Socialism is antithetical to the gospel because it advocates a collective kind of justice rather than individual liberty. The gospel is no advocate for retributive justice for one class of people over another.  Christians are not culpable for the sins of their ancestors. In light of Exodus 20:5 & 6  some will argue that the Bible teaches something quite different

[5] You shall not bow down to them or serve them, for I the LORD your God am a jealous God, visiting the iniquity of the fathers on the children to the third and the fourth generation of those who hate me, [6] but showing steadfast love to thousands of those who love me and keep my commandments. (Exodus 20: 5& 6 ESV)
These verses are expansions and explanations of the Second Commandment. They are a section of the Mosaic Covenant  given to the Hebrew people on Mt. Sinai. They are part of the Old Covenant made with Abraham that was a national covenant. In Genesis 17: 1-14 God expands on the covenant he had made with Abraham earlier (Gen 12:1-3;15: 1-19). It was a covenant with a nation and with a people and had national and political implications. No one could be citizen of Israel without entering the national covenant (Ex 4: 24- 26), which required males in the family to be circumcised. When the nation disobeyed the people often came together in sacred assemblies to repent of national sin.  A person who took on the sign of the covenant and lived under it's commandment received its blessing curses that God would bring on the nation regardless of their individual participation. So the fact that some righteous God-fearing people living in Israel experienced God's judgment when the nation was conquered was because the unique relationship God established with the nation of Israel. So when the nation sinned they sinned collectively. The blessing and cursing that fell to the nation fell on every person and generation. This Old Covenant was  relegated to a new a pattern for dealing with individual sin. The Old Covenant was inferior to the New which replaced it. "[6] But as it is, Christ has obtained a ministry that is as much more excellent than the old as the covenant he mediates is better, since it is enacted on better promises. [7] For if that first covenant had been faultless, there would have been no occasion to look for a second." (Hebrews 8:6–7 ESV) The national covenant did neither cleanse the heart  of its participant nor brought them into an individual relationship with God (Deut 12:10-17; Jeremiah 31:31-34; Ezekiel 36:26).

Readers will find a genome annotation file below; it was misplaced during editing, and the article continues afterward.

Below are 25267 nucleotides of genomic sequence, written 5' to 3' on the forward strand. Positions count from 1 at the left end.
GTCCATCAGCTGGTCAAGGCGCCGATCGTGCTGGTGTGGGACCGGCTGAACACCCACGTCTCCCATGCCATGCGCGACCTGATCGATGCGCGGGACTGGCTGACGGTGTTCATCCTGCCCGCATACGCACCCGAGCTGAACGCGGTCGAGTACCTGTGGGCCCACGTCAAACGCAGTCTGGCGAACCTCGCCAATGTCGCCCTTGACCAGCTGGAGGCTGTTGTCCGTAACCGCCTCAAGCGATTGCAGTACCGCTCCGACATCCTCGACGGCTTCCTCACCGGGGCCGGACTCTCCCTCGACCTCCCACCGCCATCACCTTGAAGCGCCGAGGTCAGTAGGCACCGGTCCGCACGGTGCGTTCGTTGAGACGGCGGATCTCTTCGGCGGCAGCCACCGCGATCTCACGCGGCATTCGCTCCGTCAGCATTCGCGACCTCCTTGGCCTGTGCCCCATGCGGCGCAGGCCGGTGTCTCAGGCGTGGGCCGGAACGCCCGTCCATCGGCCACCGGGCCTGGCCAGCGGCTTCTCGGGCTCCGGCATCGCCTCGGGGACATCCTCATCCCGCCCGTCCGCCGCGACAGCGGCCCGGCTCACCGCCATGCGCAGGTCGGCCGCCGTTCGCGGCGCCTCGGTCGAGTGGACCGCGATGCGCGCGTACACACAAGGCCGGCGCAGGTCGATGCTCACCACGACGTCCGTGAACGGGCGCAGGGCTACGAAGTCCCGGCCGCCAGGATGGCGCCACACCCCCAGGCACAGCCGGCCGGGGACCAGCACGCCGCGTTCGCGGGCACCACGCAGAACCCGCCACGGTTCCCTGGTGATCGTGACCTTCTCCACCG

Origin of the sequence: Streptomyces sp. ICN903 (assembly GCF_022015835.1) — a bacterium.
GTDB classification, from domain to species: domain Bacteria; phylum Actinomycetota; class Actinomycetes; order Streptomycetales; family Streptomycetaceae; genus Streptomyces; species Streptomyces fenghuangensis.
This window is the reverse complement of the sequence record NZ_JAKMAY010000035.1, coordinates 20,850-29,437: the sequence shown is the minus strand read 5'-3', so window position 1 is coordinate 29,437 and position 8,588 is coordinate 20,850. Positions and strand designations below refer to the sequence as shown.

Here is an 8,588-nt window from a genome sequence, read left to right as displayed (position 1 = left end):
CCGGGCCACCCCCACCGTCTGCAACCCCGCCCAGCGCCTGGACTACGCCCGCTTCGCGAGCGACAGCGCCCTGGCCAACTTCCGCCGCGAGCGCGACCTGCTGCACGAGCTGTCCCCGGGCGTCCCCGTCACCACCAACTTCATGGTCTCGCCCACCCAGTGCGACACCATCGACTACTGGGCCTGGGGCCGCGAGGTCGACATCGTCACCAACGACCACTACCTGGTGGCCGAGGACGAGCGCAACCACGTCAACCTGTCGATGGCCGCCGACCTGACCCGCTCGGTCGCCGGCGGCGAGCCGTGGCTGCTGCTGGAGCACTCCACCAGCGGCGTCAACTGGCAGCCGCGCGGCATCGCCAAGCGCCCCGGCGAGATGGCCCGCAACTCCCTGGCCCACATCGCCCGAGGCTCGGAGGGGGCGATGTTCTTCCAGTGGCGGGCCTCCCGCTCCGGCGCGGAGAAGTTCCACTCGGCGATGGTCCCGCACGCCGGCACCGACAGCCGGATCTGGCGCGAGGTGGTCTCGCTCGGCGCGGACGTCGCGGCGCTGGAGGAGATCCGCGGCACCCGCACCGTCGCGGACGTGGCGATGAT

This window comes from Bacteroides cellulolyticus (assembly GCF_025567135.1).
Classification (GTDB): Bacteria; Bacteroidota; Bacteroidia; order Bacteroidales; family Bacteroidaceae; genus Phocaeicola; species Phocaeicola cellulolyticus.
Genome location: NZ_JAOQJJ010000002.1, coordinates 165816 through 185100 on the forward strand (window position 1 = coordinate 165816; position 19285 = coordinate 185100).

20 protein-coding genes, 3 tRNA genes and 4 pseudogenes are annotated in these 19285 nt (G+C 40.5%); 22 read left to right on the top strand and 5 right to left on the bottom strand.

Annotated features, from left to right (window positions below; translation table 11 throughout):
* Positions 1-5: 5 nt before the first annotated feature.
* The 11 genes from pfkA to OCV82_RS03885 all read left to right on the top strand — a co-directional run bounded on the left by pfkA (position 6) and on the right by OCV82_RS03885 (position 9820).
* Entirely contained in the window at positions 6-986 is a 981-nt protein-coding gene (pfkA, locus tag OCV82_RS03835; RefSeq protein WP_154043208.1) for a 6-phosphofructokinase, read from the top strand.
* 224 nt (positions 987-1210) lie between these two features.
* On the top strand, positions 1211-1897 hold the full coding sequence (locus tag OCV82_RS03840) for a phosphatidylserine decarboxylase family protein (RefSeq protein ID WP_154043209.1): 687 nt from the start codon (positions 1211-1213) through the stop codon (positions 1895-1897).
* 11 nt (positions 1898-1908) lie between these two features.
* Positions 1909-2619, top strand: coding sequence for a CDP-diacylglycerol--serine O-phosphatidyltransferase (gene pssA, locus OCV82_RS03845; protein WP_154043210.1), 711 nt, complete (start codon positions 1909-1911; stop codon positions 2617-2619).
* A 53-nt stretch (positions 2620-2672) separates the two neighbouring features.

The New Covenant was  in many ways a continuation of the Old; it had major differences. One who becomes a Christian, and enters into the new covenant does not enter into a covenant relationship with a nation:
[20] But our citizenship is in heaven, and from it we await a Savior, the Lord Jesus Christ, [21] who will transform our lowly body to be like his glorious body, by the power that enables him even to subject all things to himself. (Philippians 3:20–21 ESV)